Pinedo v. USA et al, No. 2:2014cv00723 - Document 104 (D. Utah 2018)

Court Description: ORDER AND MEMORANDUM DECISION denying 71 Westfall Petition: Defendant Jon Martinson Jr.'s Westfall Petition 71 is DENIED. Signed by Judge Tena Campbell on 12/4/18. (dla)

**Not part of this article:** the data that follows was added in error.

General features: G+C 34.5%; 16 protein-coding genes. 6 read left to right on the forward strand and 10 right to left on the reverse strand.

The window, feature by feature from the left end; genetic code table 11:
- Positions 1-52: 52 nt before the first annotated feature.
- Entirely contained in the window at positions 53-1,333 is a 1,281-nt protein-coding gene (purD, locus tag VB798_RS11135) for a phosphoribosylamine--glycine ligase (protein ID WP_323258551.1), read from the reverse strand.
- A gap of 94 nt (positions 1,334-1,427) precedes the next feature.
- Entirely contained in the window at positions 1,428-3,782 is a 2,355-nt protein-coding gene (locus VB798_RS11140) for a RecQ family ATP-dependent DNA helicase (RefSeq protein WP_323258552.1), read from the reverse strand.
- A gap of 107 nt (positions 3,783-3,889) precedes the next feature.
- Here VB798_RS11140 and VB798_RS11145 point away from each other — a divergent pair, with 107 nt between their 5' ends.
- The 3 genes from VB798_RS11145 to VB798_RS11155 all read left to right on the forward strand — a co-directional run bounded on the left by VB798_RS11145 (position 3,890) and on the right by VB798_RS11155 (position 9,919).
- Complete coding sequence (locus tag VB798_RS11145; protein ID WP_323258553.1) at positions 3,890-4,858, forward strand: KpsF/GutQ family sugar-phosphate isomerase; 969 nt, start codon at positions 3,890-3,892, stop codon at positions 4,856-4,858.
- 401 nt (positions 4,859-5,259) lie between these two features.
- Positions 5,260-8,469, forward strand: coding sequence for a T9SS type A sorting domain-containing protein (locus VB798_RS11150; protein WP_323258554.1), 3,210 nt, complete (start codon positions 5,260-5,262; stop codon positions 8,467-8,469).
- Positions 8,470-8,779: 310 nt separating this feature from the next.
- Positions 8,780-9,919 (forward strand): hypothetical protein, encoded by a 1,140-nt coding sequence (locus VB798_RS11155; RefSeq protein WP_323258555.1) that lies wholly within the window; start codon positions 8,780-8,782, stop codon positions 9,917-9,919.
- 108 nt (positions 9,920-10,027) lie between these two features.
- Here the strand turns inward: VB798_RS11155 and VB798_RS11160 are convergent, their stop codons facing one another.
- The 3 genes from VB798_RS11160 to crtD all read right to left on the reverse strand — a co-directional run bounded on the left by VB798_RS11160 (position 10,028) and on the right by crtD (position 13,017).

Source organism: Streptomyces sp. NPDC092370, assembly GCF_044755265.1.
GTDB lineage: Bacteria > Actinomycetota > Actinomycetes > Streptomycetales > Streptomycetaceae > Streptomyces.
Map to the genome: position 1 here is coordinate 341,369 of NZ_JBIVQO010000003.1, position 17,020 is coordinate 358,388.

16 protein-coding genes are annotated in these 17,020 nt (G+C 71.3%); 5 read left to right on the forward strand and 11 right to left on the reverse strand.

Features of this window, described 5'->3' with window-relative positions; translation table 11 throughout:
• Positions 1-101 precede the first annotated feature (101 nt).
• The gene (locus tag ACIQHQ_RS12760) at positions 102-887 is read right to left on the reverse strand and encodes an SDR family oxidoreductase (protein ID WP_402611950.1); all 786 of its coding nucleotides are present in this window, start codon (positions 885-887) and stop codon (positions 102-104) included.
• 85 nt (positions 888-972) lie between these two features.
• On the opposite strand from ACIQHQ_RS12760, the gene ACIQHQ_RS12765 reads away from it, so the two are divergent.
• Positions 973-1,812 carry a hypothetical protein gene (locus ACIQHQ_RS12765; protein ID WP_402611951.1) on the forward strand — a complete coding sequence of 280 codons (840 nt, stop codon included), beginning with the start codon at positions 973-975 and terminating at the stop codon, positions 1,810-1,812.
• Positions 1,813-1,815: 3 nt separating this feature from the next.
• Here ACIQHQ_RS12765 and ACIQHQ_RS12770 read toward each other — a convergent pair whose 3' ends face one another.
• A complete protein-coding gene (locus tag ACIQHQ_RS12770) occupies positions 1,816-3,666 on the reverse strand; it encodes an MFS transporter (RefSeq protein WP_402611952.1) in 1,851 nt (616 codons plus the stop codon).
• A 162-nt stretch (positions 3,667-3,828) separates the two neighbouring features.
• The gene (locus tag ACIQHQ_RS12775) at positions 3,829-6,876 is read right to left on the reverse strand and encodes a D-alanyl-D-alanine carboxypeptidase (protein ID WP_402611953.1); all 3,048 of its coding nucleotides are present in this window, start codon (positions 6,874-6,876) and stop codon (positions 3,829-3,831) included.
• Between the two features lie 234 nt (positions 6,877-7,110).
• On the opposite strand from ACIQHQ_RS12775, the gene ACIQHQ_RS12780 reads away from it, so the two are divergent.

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Pinedo v. USA et al Doc. 104 IN THE UNITED STATES DISTRICT COURT FOR THE DISTRICT OF UTAH CENTRAL DIVISION FABIAN MALDONADO PINEDO, Plaintiff, ORDER AND MEMORANDUM DECISION DENYING WESTFALL PETITION vs. Case No. 2:14-cv-723-TC UNITED STATES OF AMERICA, and JON MARTINSON, JR., Defendants. This case arises out of an injury that Plaintiff Fabian Maldonado Pinedo sustained in July 2013 when he was an immigration detainee awaiting deportation by the United States Immigration and Customs Enforcement agency (ICE). According to Mr. Maldonado, when he was being transferred from one cell to another at the holding facility—during which he was fully restrained by leg shackles, a belly chain and handcuffs—Immigration Enforcement Agent (IEA) and Defendant Jon Martinson, Jr., threw him headfirst to the concrete floor to punish him for questioning Agent Martinson’s authority. Mr. Maldonado brings a tort claim of assault and battery and a civil rights claim of excessive force. Agent Martinson has filed a petition under the Westfall Act (his Westfall Petition)1 in which he seeks certification that the United States, as his employer at the time, must substitute ECF No. 71. 1 1 Dockets.Justia.com itself for him and defend against Mr. Maldonado’s tort claim of assault and battery.2 The Government opposes the petition. For the reasons set forth below, the court denies Agent Martinson’s petition. PROCEDURAL BACKGROUND AND LEGAL FRAMEWORK When Mr. Maldonado filed his assault and battery claim against Agent Martinson, he also named the United States as a defendant under the Federal Tort Claims Act (FTCA).3 He did this because when a federal employee is accused of committing a tort while acting within the scope of his employment, the United States may substitute itself for the federal employee and defend against the claim. 28 U.S.C. § 2679(d)(1).4 Substitution is not automatic. Under the Westfall Act, the U.S. Attorney General must first certify that the employee was acting within the scope of his employment when he allegedly committed the tort. Upon certification by the Attorney General that the defendant employee was acting within the scope of his office or employment at the time of the incident out of which the claim arose, any civil action or proceeding commenced upon such claim in a United States district court shall be deemed an action against the United States … and the United States shall be substituted as the party defendant. Id. (emphasis added). The employee sets the substitution process in motion by filing a request for certification with his employer. 28 U.S.C. § 2675(a). In December 2016, Agent Martinson did that, but the United States denied his request because it determined he was not acting within the scope of his employment when he took Mr. Maldonado down to the ground. After the Government’s denial, 2 His Westfall Petition does not concern Mr. Maldonado’s excessive force claim. 3 The FTCA is located in the United States code at 28 U.S.C. §§ 1346(b), 2671–2680. 4 See also 28 U.S.C. § 1346(b)(1) (providing that the United States may be liable “for money damages … for injury or loss of property or personal injury or death caused by the negligent or wrongful act or omission of any employee of the Government while acting within the scope of his office or employment”). 2 Agent Martinson filed a Westfall Petition with this court seeking certification, under Section 2679(d)(3) of the Westfall Act, that he was indeed acting within the scope of his employment. The parties, whose briefs treated Agent Martinson’s Westfall Petition like a summary judgment motion, argued their positions at the court’s April 2018 hearing. The United States relied heavily on the surveillance video of the incident and the declaration of its expert witness. At the close of the hearing, the court found that the video did not definitively show what occurred on that day and that genuinely disputed material facts could only be resolved after an evidentiary hearing. Such a hearing would allow the parties to develop a more complete record and allow the court to evaluate witness credibility.5 (See Apr. 25, 2018 Minute Entry, ECF No. 85.) To that end, the court held a two-day evidentiary hearing in July 2018. The parties presented testimony of lay witnesses, including Mr. Maldonado and Agent Martinson, and testimony of competing expert witnesses. Other evidence included the surveillance camera footage of the incident (Gov’t Exs. A & B), photos of the detention center (Gov’t Ex. D), a copy of ICE’s Use of Force Policy (Gov’t Ex. H), and a summary of an ICE defensive tactics course titled “Arm Bar Takedown, Grounded Positions” (Martinson Ex. 12). Now, based on an evaluation of the record and witness credibility, the court finds, for the reasons set forth below, that Agent Martinson has not met his burden to establish that he was acting within the scope of his employment. “Under the Westfall Act, a court must identify and resolve any disputed issues of fact regarding the employee’s scope of employment. If there are disputed issues of fact, the district court should hold such hearings as appropriate (including an evidentiary hearing if necessary), and make the findings necessary to decide the Westfall certification question.” Fowler v. United States, 647 F.3d 1232, 1241 (10th Cir. 2011) (internal quotation marks and citation omitted). 5 3 FINDINGS OF FACT6 The Incident On July 3, 2013, Mr. Maldonado was being held by ICE at its Decker Lake detention facility awaiting transport to the local county jail later that day. He was in a holding cell (Cell 5) with eight other men. Agent Martinson was on duty, acting as the team lead. He had been an IEA for sixteen months, all of which were spent at the Decker Lake facility. Before that, he received four months of training. After the detainees had been processed, Agent Martinson went to the holding cell to do a routine head count before transporting them to the jail. He saw Mr. Maldonado standing next to the door and asked a control room officer to electronically unlock the door. Then Agent Martinson, who was not armed, opened the cell door and told Mr. Maldonado to sit down. According to Agent Martinson, Mr. Maldonado immediately took a “bladed stance” and stared at him (he “looked me up and down”). (Tr. 141:13-17, 191:7-11.) When Mr. Maldonado did not say anything, Agent Martinson repeated his command in Spanish. Mr. Maldonado said, in English, something to the effect of “What if I don’t want to sit down?” or “Why do I need to?” (Tr. 141:18-22, 298:18-299:3.) Agent Martinson responded that he was not asking, he was telling him to sit down, that Mr. Maldonado was a guest in his facility, and that Mr. Maldonado needed to obey his commands. But Mr. Maldonado did not sit down. Instead, he slowly circled the center bench with his hands behind his back, looking at The court bases its findings of fact in part on footage from the surveillance video recording, which is located at Government Exhibits A and B. Although that footage is important evidence, the quality of the recording is not ideal and the video has no sound. To the extent the video does not establish important facts, the court draws from the eyewitness testimony, expert witness testimony, and documents submitted during the hearing. 6 4 Agent Martinson for part of the time as he did so. Agent Martinson called this “mad dogging,” which he viewed as a sign of disrespect. (Tr. 154:21.) Then, Agent Martinson testified, Mr. Maldonado said, as he was pacing, “Oh, I’m a guest in your house, am I,” to which Agent Martinson replied “yes.” (Tr. 142:2-16.) Mr. Maldonado admits that he failed to comply with the order or command, paced around the cell, and did not sit down until after Agent Martinson had closed the cell door. Agent Martinson characterized Mr. Maldonado’s actions and statements as “red flags.” Specifically, he pointed to the “bladed stance,” Mr. Maldonado’s response suggesting he would not follow the order, Mr. Maldonado’s choice to pace rather than sit down, and the staring (“mad dogging”). (Tr. 142:20-25, 143:1-5, 154:21.) Given these red flags, Agent Martinson decided to separate Mr. Maldonado from the group and place him in another cell (Cell 1). He said he was worried that “the other detainees were going to think that it was okay to defy or to not obey commands” and he did not want the situation to escalate to the point where he lost control. (Tr. 143:8-9.) He had been trained to separate a detainee who was “possible trouble.” (Tr. 144:5.) He closed the cell door, retrieved latex gloves, and called for back-up. He testified that he decided to fully-restrain Mr. Maldonado because his “main concern” was his “safety.” (Tr. 146:16.) Full restraint means the detainee’s legs are shackled with a chain, a belly chain is placed around his waist, and wrists are handcuffed and attached to the belly chain. Agent Martinson said he made that decision because Mr. Maldonado “displayed all of these defiant and noncompliant behaviors. I took his size into consideration. He was taller and appeared to be larger than I was. And I just wanted to take every precaution at that time that I could so that I could escort him safely from cell 5 to cell 1.” (Tr. 146:16-21.) 5 Use of full restraints on a detainee who is not being transported from one facility to another was very uncommon. Mr. Steven Branch (Agent Martinson’s expert witness), when asked about the use of full restraints within the building, replied, “I wouldn’t say it’s the norm. It’s not standard procedure.” (Tr. 54:4-5.) Agent Martinson re-opened the door and ordered Mr. Maldonado out of the cell. Mr. Maldonado complied without hesitation or resistance. The backup agents had not yet arrived. He then ordered Mr. Maldonado to face the wall and kneel on the metal bench in front of Cell 5. Mr. Maldonado, who was not restrained, faced the wall and casually leaned against the window with his arms. At first Mr. Maldonado only placed one knee on the bench. According to Agent Martinson, Mr. Maldonado also gave him a “100-yard stare for several seconds before he decided to place his second knee on the bench.” (Tr. 146:8-9.) That interaction is not visible on the video. Agent Martinson interpreted this as another red flag. While Mr. Maldonado waited, unrestrained, Agent Martinson, who was alone with Mr. Maldonado, turned his back on Mr. Maldonado and went to a cabinet to retrieve leg restraints. Agent Martinson testified that that was a mistake and that it was “probably not” the “most prudent action.” (Tr. 144:21-145:10.) Although Agent Martinson testified that he had “no excuse” for doing that, he nevertheless said that he “was new.” (Tr. 147:17.) After Agent Martinson shackled Mr. Maldonado’s legs, he again turned his back and walked to the cabinet to retrieve a belly chain and handcuffs. He returned, and as he was putting arm restraints on Mr. Maldonado, three backup agents arrived. Agent Aubrey, one of the three who responded to the call for backup, testified that “it was curious that [Agent Martinson] had started without other officers, to me personally, at that time. I'd only been working for less than 6 two years — about two years maybe, and that's something I wouldn't have been comfortable with doing personally.” (Tr. 100:11-15.) At that point, Mr. Maldonado was shackled with leg irons, belly chain, and handcuffs attached to the belly chain. He could not raise his hands or arms above his mid-chest and his stride was limited. Holding Mr. Maldonado’s left arm in a “C-Hold” in the “come-along” position (Tr. 91:11, 149:14), Agent Martinson slowly escorted Mr. Maldonado toward Cell 1, which was approximately thirty to forty feet away. The backup agents followed close behind. Agent Coste, one of the backup officers, said he saw no reason to intervene because “[f]rom what I was observing, it looked like Mr. Martinson had control of the situation. We were just there more as a backup in case, you know, anything did go south.” (Tr. 221:12-17.) They did not see anything “go south” and did not intervene during the escort. During the walk to Cell 1, Agent Martinson noticed “Mr. Maldonado kind of tense and flex his arm, and his upper body kind of move away from me.” (Tr. 149:23-25.) To him, that was a sign of noncompliance. Agent Martinson said “don’t pull away from me.” (Tr. 150:5-6.) He testified that “[a]fter that, we took several steps – several more steps, again, heading to cell 1, and, once again, I felt his arm tense, I felt his arm flex, and his upper body or his upper torso moved away from me again.” (Tr. 150:10-13.) He told Mr. Maldonado a second time not to pull away or he would take him to the ground. According to Mr. Maldonado, Agent Martinson said “if you resist I’m going to take you to the ground and it will be very painful I promise you[.]” (Tr. 302:21-24.) A second or two later, when they were about five feet from Cell 1, next to a metal bench, Agent Martinson “felt Mr. Maldonado’s arm tense, flex, and, again, his upper torso start to 7 move,” so he performed what he called “a takedown technique.” (Tr. 151:1-3.) Mr. Maldonado, who was to Agent Martinson’s right, was quickly spun 270 degrees to the left. Mr. Maldonado went head first into the concrete floor. The video shows Agent Martinson’s right hand on the back of Mr. Maldonado’s neck and head as Mr. Maldonado hit the ground. Agent Martinson said he spun Mr. Maldonado to the left to avoid contact with the nearby wall and metal bench, testifying that had he “executed the takedown the way it’s supposed to be done, [Mr. Maldonado] would have hit his head either directly on the bench or on the wall, which is why I redirected him to the open area ….” (Tr. 151:10-14.) When asked why he took Mr. Maldonado down to the ground, he said, “For my safety.” (Tr. 151:19.) When asked what he hoped to accomplish with the takedown, he said, “Gain compliance” and “control the individual.” (Tr. 152:4-8.) Agent Martinson testified that he was “absolutely not” trying to hurt Mr. Maldonado. (Tr. 152:13, 196:7.) Upon hitting the floor face first, Mr. Maldonado temporarily lost consciousness. The force knocked out some front teeth. And he suffered lacerations to his forehead and the bridge of his nose that required stitches. Expert Testimony During the hearing, the court received testimony from two expert witnesses. Mr. Steven Branch, who is a former Field Office Director for the ICE region including Utah, Nevada, Idaho, and Montana, provided an opinion supporting Agent Martinson’s position. Although Mr. Branch had years of experience as a border patrol agent and detention officer, his most recent experience and expertise grew out his supervision of deportation and detention enforcement officers in a role that was more managerial. He was not certified to train agents in 8 defensive techniques (i.e., techniques for “dealing with subjects under your control as far as handcuffing, re-training, or takedown”). (Tr. 26:1-3.) The United States relied on the testimony and opinions of Caleb Vitello, who has been with ICE since 2001. Currently the Deputy Assistant Director of fugitive operations with ICE, he has been an ICE instructor of defensive tactics, firearms and arrest techniques since 2006. Early in his career he was a detention officer performing the same job duties that Agent Martinson performs. Mr. Vitello was the primary use-of-force instructor at the ICE training facility for about five years. His areas of instruction included “compliant and noncompliant handcuffing which included throws, takedowns, and different ways to handcuff individuals who were noncompliant.” (Tr. 241:13-18.) He currently consults on incidents that involve ICE’s Useof-Force policy. The court finds that Mr. Branch’s ultimate opinion (that the takedown was appropriate and that Agent Martinson did not significantly deviate from or abandon his duties) has little weight. His expertise and experience, while providing insight into an IEA’s job duties at the Decker Lake facility and an IEA’s use of force to carry out those duties, was peripheral to the use-of-force issue before the court. Mr. Vitello’s testimony, on the other hand, was highlyrelevant, based on extensive expertise, and provided on-point analysis of the situation. ICE’s Use of Force Policy and Continuum Both experts testified about ICE’s Use of Force Policy, which sets forth the “Use of Force Continuum.” The continuum “is a model used to illustrate the levels of force an officer may need to use to gain control over a subject. The continuum is comprised of five (5) levels.” (ICE Use of Force Policy (Gov’t Ex. H) at 1.) Those levels are (1) Officer presence; (2) Verbal commands; (3) “Soft techniques” (for example, escorting the detainee in the come-along 9 position, as Agent Martinson did); (4) “Hard Techniques” (including take-downs); and (5) Deadly Force. (Id. at 1-3.) This core concept is taught to IEAs like Agent Martinson. Agent Martinson’s takedown of Mr. Maldonado was a hard technique. Agents are taught that use of hard techniques presents a “[g]reater possibility of injury to participants.” (Id. at 2.) Mr. Vitello similarly noted that when an agent uses a hard technique, injury is likely. (Tr. 260:16-25.) And that assessment is based on a scenario where the individual is not restrained. Because of that likelihood of injury, ICE does not teach use of a hard technique, such as a takedown, on a fully-restrained individual. The agents testified that they had never been trained to do so. Mr. Branch has never seen ICE officers trained to take down a fully-restrained individual. And Mr. Vitello has never seen, and certainly does not teach, a takedown of a fullyrestrained individual, a situation that is essentially “unheard of.” (Tr. 260:25). He adamantly stated that what Agent Martinson did “is nothing that we teach, it is nothing that we do, it is nothing that we would agree upon.” (Tr. 262:6-11.) Indeed, Mr. Vitello testified that the takedown techniques discussed during the hearing have no relevance to a situation where the person is in full restraints because they were designed to take a noncompliant individual to the ground so he can be restrained. (Tr. 245:9-11.) He also noted that it would be physically impossible to perform the takedowns discussed (for example, the “arm bar takedown” and the “elbow rollover”) on someone fully shackled because that person’s hands would be chained to his waist. (See Tr. 245:24-246:19, 252:2-11.) Mr. Vitello hesitated to call the spin that Agent Martinson pulled on Mr. Maldonado a takedown technique. The reason for Mr. Vitello’s hesitation is apparent from the video. Agent Martinson’s actions during the escort and takedown of Mr. Maldonado bore no resemblance to the takedown techniques discussed by the parties during the hearing and in photos depicting the 10 “arm bar takedown” in course curriculum. What Agent Martinson did was “highly irregular.” (Tr. 261:5.) Agent Martinson focused on the fact that ICE did not expressly prohibit use of a hard technique on a fully-restrained individual. But that fact does not help him. Common sense (particularly the common sense of a trained officer) says that use of a takedown on a fullyrestrained individual would never be appropriate or effective (as Mr. Vitello noted, the technique’s purpose was to control an unrestrained individual so that he could be handcuffed). Failure to prohibit the obvious is not an endorsement of the tactic or evidence that a trained officer would consider the move used by Agent Martinson to be an allowed method to control a detainee. Assessment of Agent Martinson’s Actions and Credibility According to Agent Martinson, he was trying to maintain control after he saw red flags. When he met with resistance, he performed the takedown to get Mr. Maldonado to comply. He said he was “absolutely” not trying to hurt Mr. Maldonado. But, after hearing the testimony of the other agents, Mr. Vitello, and Mr. Maldonado, after reviewing the video, and applying common sense, the court finds that Agent Martinson was not credible. Agent Martinson said he feared for his safety and the safety of the other agents. The only time Agent Martinson rationally should have felt fear was when he initially took Mr. Maldonado out of the holding cell, for at that point he was most vulnerable. He was unarmed and alone with an unrestrained detainee who had disobeyed a command.7 Yet that is the very moment he turned During the hearing, Mr. Vitello demonstrated how vulnerable an agent is when he is attempting to shackle a person. As he was placing restraints on a willing subject (another FBI agent in the courtroom), he said “I feel very vulnerable because I am going to have to be very much in this person’s personal space.” (Tr. 249:1–250:8.) 7 11 his back on Mr. Maldonado.8 After he put leg restraints on what can only be characterized as a compliant detainee,9 he was still vulnerable. Mr. Maldonado’s legs were restrained, but he could still walk and his arms and hands were completely free. And no backup agent was present. Yet, again, Agent Martinson turned his back on Mr. Maldonado to get the belly chain and handcuffs. It was not until he was applying the belly chain and handcuffs that the backup agents arrived. When asked about this during the hearing, Agent Martinson testified that, in hindsight, he made a mistake. He said he was “new” to the job. But he had been on the job for sixteen months. He had been fully trained to do the very tasks leading up to the moment when he threw Mr. Maldonado to the floor. Moreover, Mr. Vitello stated that “[w]ith 16 months on the job … those kinds of things present themselves quite often.” (Tr. 287:2-4.) And, as Mr. Vitello pointed out, “If you really felt in fear for your safety your body wouldn’t let you turn your back to this person. It’s one of those visceral things that’s not okay.” (Tr. 257:3-8.) One need not be trained to appreciate the risk Agent Martinson faced when he took Mr. Maldonado out of the cell and turned his back. Agent Martinson contends that when Mr. Maldonado was fully restrained, he still posed a threat to Agent Martinson and the other agents. This makes no sense. After Mr. Maldonado was fully restrained and Agent Martinson was backed up by three agents, there was no realistic danger. “[A]ny of those red flags that may have existed while he was unrestrained are null and 8 According to Mr. Vitello, “Traditionally speaking, if the subject is intending to do an officer harm, they do it when they have the greatest chance of success which is when you’re alone with somebody or when you’re one on one or when they are in your personal space.” (Tr. 258:21-25.) 9 The court bases that conclusion on two things. First, it is clear from the video that Mr. Maldonado stayed right where he was directed to stay and remained calm. Second, Mr. Vitello said that “to cuff somebody in this position [i.e., kneeling on the bench] requires complete compliance.” (Tr. 258:14-15.) 12 void once he is restrained especially at that level.” (Tr. 284:15-17.) At that point, the threat level was “minimal, if any.” (Tr. 259:12.) [W]ith somebody who is[,] their – their feet are restricted, their hands are restricted, they’re off balance and even if they did try to do anything, um, I mean the level of success would be minimal. And with backup there, you know, one of the reasons we use backup is to dissuade an incident. So if Mr. Maldonado didn’t take an aggressive action while he was alone with Officer Martinson, he certainly is less likely if he is going to do it at all with three other officers who are immediately there to jump in and help. (Tr. 259:12-21.) Agent Martinson argued that in theory Mr. Maldonado could have, for example, headbutted, pushed, lunged, or spit at Agent Martinson or the other agents. (See Tr. 57:1-4, 282:25283:9.) But this hypothetical danger is so minimal under the circumstances that it is difficult to believe anyone in that room was concerned with those possibilities. In short, Agent Martinson unpersuasively attempts to explain his takedown by citing to safety concerns. In fact, the safety of Mr. Maldonado (whom Agent Martinson had a duty to protect) was at risk. He had no ability to break his fall because his hands were not free. When a person is fully-restrained, he is “completely at the mercy of the person throwing [him] to the ground.” (Tr. 263:7-8.) Agent Martinson further tries to justify the takedown by claiming that he met with resistance and so he needed to “gain compliance.” But there was no convincing testimony that Mr. Maldonado resisted. Mr. Martinson was not credible, and the other agents either testified that they could not remember seeing resistance or gave ambivalent answers, none of which indicated resistance. The video does not reveal signs of resistance, although, given its quality, it does not show subtle movements. But even if there was resistance, it was minor. Mr. Vitello testified that such slight resistance did not, and never would, justify the takedown performed by Agent Martinson. (Tr. 260:16-25.) 13 Conclusion The court finds that Agent Martinson did not feel threatened by Mr. Maldonado (even before the restraints were applied), that he met with little, if any, resistance from the time he pulled Mr. Maldonado from the cell until he took Mr. Maldonado down, and that he intended to harm Mr. Maldonado when he threw Mr. Maldonado head first to the concrete floor. Accordingly, the court agrees with the United States that Agent Martinson took down Mr. Maldonado based on a “personal desire to physically punish the detainee for disrespecting authority.” (Gov’t’s Proposed Findings of Fact and Conclusions of Law at 13, ECF No. 102.) CONCLUSIONS OF LAW Agent Martinson bears the burden of showing, by a preponderance of the evidence, that his actions fell within the scope of his employment and, accordingly, that the U.S. Attorney General erred when he denied Agent Martinson’s certification request. Richman v. Straley, 48 F.3d 1139, 1145 (10th Cir. 1995); Williams v. United States, 71 F.3d 502, 505 (5th Cir. 1995); Green v. Hall, 8 F.3d 695, 698 (9th Cir. 1993); Schrob v. Catterson, 967 F.2d 929, 935 (3d Cir. 1992); Hamrick v. Franklin, 931 F.2d 1209, 1211 (7th Cir. 1991); S.J. & W. Ranch, Inc., 913 F.2d 1538, 1543 (11th Cir. 1990). Under the Westfall Act, to determine whether Agent Martinson was acting within the scope of his employment, the court applies the “respondeat superior” law of Utah. Richman, 48 F.3d at 1145 (“For purposes of [the Westfall Act], ‘scope of employment’ is defined by the respondeat superior law of the state where the incident occurred.”). The principal “scope of employment” cases in Utah are Birkner v. Salt Lake County, 771 P.2d 1053 (Utah 1989), and M.J. v. Wisan, 371 P.3d 21 (Utah 2016). 14 In Birkner, the Utah Supreme Court articulated three criteria that a party must meet to establish that the employee was acting within the scope of his employment: First, “an employee’s conduct must be of the general kind the employee is employed to perform.” Second, “the employee’s conduct must occur within the hours of the employer’s work and the ordinary spatial boundaries of the employment.” And third, “the employee’s conduct must be motivated, at least in part, by the purpose of serving the employer’s interest.” 771 P.2d at 1056–57. In 2016, the Utah Supreme Court in Wisan whittled that list to two—i.e., the first and third—by repudiating the second criterion of “spatial and time boundaries.” It said those elements “are no longer essential hallmarks of an agency relationship.” 371 P.3d at 31 (citing Restatement (Third) of Agency § 7.07 cmt. b (Am. Law Inst. 2006), and cases outside Utah). Although the criteria are specific, “the Birkner test provides flexibility, enabling it to be applied in various factual situations.” Clark v. Pangan, 998 P.2d 268, 273 (Utah 2000). As the Utah Supreme Court has noted, “each case concerning scope of employment is very complex and must be carefully analyzed in light of the facts present.” Id. at 272. 1. Was Agent Martinson’s Conduct the Type of Conduct ICE Hired Him to Perform? Under this prong, the employee’s conduct must be “generally directed toward the accomplishment of objectives within the scope of the employee’s duties and authority, or reasonably incidental thereto.” Birkner, 771 P.2d at 1057. On the other hand, if the employee is “wholly involved in a personal endeavor,” the employer is not liable for his actions. Id. An IEA is hired to process detainees and keep fellow agents and detainees safe while maintaining order at the facility. Agent Martinson contends he was performing those duties when he separated, restrained, escorted, and took down a non-compliant detainee. 15 That may be the case for his initial action to separate Mr. Maldonado from the other detainees. But Agent Martinson’s takedown of Mr. Maldonado was unprovoked. He meant to harm Mr. Maldonado, not to gain compliance or to protect someone’s safety. Physically harming a detainee as punishment is completely outside the bounds of ICE’s interests and the duties an agent is hired to perform. Accordingly, the court holds that Agent Martinson abandoned his job duties when he threw Mr. Maldonado to the floor. 2. Was Agent Martinson Motivated in Part to Serve His Employer’s Interest? According to the Utah Supreme Court, an employee satisfies this element if his “purpose or intent, however misguided in its means, [was] to further the employer’s business interests.” Id. “If the employee acts ‘from purely personal motives … in no way connected with the employer’s interests’ or if the conduct is ‘unprovoked, highly unusual, and quite outrageous,’ then the master is not liable.” Id. (emphasis added) (quoting W. Keeton, Prosser & Keeton on the Law of Torts § 70, at 506 (5th ed. 1984)). The parties dispute whether the court may find, regardless of personal motivation, that an act is outside the “scope of employment” if it was “unprovoked, highly unusual, and quite outrageous.” According to the United States, the language should be read to create an alternative test for determining whether the employee was motivated at least in part to serve his employer’s interests. “[I]f the conduct was ‘unprovoked, highly unusual, and quite outrageous’ the master is not liable, regardless of the employee’s motivation.” (Gov’t Proposed FOF & COL at 15.) Agent Martinson, on the other hand, characterizes the language as “a possible method of showing that the conduct was not motivated even in part to satisfy the interests of the employer” or an “indication as to the motivation behind the employee’s conduct (i.e., purely personal vs. the interests of the employer).” (Martinson’s Proposed FOF & COL at 23 (emphasis in original), 16 ECF No. 101.) The court need not resolve the dispute because under either construction, Agent Martinson’s conduct, which the court finds to be “unprovoked, highly unusual, and quite outrageous,” points to an act that was motivated purely by a desire to punish Mr. Maldonado. Agent Martinson characterizes the Government’s evidence (particularly the testimony of Mr. Vitello) as nothing more than a disagreement about how he should have performed his job. To him, even if he strayed in some fashion from his training or from standard procedures and policy, he was still motivated at least in part to serve his employer’s purpose because he was attempting to maintain order and control a non-compliant detainee. The evidence shows otherwise, as was compellingly articulated by Mr. Vitello at the hearing. First, Mr. Vitello said it was “highly unusual to take down a subject in full restraints in any circumstance much less so in a situation like this where you have back up immediately available.” (Tr. 261:21-24.) Then, he noted, just a few feet from Cell 1, despite being in complete control of the situation (as the video shows and Agent Coste testified to), Agent Martinson abandoned the end goal of getting Mr. Maldonado into the cell. Instead, “as a matter of principle,” he threw Mr. Maldonado to the floor for disobeying him two times. (Tr. 262:3-4.) Adding to that is Mr. Vitello’s observation that the “technique” used “is nothing that we teach, it is nothing that we do, it is nothing that we would agree upon.” (Tr. 262:7-8.) Finally, it appeared to him, as it does to the court, that Agent Martinson’s hand was on the back of Mr. Maldonado’s neck. [M]ore importantly than that [observation], it is the end result. The injuries happened to the subject’s head. … [T]hat is clearly what impacted the ground. And it looks to me, from right there on the video, that he is driving [Mr. Maldonado’s] head into the ground which is not something that we teach. (Tr. 262:19-263:1.) 17 Agent Martinson purposely punished Mr. Maldonado for questioning his authority. Right before he threw Mr. Maldonado to the floor, he said, “if you resist I’m going to take you to the ground and it will be very painful I promise you[.]” (Tr. 302:21-24.) He followed through on his threat, knowing from his training (and, frankly, common sense) that a fully-restrained individual is “completely at the mercy of the person throwing [him] to the ground[.] (Tr. 263:78.) His act was not a misguided attempt to further ICE’s interests. It was unprovoked because there was no discernable resistance or danger. It was highly unusual (performing a hard technique on a completely shackled person was not taught, was not approved, and was “unheard of.” (Tr. 260:25.) And, given Agent Martinson’s position of power and authority over a very vulnerable detainee, was quite outrageous. The court holds that Mr. Martinson acted solely from personal motives. ORDER For the reasons set forth above, Defendant Jon Martinson Jr.’s Westfall Petition (ECF No. 71) is DENIED. DATED this 4th day of December, 2018. BY THE COURT: TENA CAMPBELL U.S. District Court Judge 18